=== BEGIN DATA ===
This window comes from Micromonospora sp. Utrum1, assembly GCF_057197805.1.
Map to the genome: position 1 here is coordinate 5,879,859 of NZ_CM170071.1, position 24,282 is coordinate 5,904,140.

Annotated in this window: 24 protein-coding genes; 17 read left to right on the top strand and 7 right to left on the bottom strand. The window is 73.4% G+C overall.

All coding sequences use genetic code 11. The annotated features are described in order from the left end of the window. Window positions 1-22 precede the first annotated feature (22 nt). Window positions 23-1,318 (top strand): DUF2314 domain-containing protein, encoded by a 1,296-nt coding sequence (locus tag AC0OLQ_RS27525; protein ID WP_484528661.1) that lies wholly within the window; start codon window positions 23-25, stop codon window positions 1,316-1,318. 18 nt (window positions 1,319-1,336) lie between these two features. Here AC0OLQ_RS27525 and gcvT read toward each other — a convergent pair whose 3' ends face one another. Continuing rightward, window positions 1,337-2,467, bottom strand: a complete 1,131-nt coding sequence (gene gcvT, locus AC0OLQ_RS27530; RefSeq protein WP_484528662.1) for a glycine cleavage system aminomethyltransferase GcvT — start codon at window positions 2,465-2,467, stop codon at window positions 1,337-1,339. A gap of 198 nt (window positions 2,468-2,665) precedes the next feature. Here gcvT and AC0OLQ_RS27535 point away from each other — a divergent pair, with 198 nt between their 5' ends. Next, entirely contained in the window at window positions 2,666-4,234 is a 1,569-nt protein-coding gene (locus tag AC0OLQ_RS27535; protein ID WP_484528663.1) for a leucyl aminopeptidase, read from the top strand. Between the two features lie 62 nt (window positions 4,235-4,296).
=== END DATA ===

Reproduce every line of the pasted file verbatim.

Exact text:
This window comes from Micromonospora sp. Utrum1, assembly GCF_057197805.1.
Map to the genome: position 1 here is coordinate 5,879,859 of NZ_CM170071.1, position 24,282 is coordinate 5,904,140.

Annotated in this window: 24 protein-coding genes; 17 read left to right on the top strand and 7 right to left on the bottom strand. The window is 73.4% G+C overall.

All coding sequences use genetic code 11. The annotated features are described in order from the left end of the window. Window positions 1-22 precede the first annotated feature (22 nt). Window positions 23-1,318 (top strand): DUF2314 domain-containing protein, encoded by a 1,296-nt coding sequence (locus tag AC0OLQ_RS27525; protein ID WP_484528661.1) that lies wholly within the window; start codon window positions 23-25, stop codon window positions 1,316-1,318. 18 nt (window positions 1,319-1,336) lie between these two features. Here AC0OLQ_RS27525 and gcvT read toward each other — a convergent pair whose 3' ends face one another. Continuing rightward, window positions 1,337-2,467, bottom strand: a complete 1,131-nt coding sequence (gene gcvT, locus AC0OLQ_RS27530; RefSeq protein WP_484528662.1) for a glycine cleavage system aminomethyltransferase GcvT — start codon at window positions 2,465-2,467, stop codon at window positions 1,337-1,339. A gap of 198 nt (window positions 2,468-2,665) precedes the next feature. Here gcvT and AC0OLQ_RS27535 point away from each other — a divergent pair, with 198 nt between their 5' ends. Next, entirely contained in the window at window positions 2,666-4,234 is a 1,569-nt protein-coding gene (locus tag AC0OLQ_RS27535; protein ID WP_484528663.1) for a leucyl aminopeptidase, read from the top strand. Between the two features lie 62 nt (window positions 4,235-4,296).